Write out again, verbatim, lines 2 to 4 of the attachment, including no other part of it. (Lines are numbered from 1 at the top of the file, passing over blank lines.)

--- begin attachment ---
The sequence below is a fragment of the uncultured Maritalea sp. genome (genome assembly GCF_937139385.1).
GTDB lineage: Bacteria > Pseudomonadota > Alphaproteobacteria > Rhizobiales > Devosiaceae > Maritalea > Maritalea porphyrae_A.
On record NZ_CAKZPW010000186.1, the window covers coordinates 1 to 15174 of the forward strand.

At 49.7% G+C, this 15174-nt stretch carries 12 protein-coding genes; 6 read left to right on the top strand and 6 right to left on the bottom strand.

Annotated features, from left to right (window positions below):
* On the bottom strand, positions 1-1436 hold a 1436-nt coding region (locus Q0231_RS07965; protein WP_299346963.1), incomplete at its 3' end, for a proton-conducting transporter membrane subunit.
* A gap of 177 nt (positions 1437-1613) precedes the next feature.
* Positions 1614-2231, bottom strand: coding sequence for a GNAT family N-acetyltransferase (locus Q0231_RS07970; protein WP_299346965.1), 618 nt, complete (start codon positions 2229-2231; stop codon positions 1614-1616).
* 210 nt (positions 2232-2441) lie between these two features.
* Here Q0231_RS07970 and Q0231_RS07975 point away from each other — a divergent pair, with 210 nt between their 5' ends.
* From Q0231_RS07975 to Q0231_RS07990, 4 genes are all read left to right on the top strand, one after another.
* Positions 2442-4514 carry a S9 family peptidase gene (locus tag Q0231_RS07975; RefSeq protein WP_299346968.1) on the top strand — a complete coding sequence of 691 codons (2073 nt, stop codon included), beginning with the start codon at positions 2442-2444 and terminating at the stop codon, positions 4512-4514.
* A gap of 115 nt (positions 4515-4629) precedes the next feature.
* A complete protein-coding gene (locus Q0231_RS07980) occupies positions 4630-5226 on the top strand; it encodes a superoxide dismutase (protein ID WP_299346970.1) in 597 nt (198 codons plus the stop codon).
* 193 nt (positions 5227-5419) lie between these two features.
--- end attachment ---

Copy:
GTDB lineage: Bacteria > Pseudomonadota > Alphaproteobacteria > Rhizobiales > Devosiaceae > Maritalea > Maritalea porphyrae_A.
On record NZ_CAKZPW010000186.1, the window covers coordinates 1 to 15174 of the forward strand.

At 49.7% G+C, this 15174-nt stretch carries 12 protein-coding genes; 6 read left to right on the top strand and 6 right to left on the bottom strand.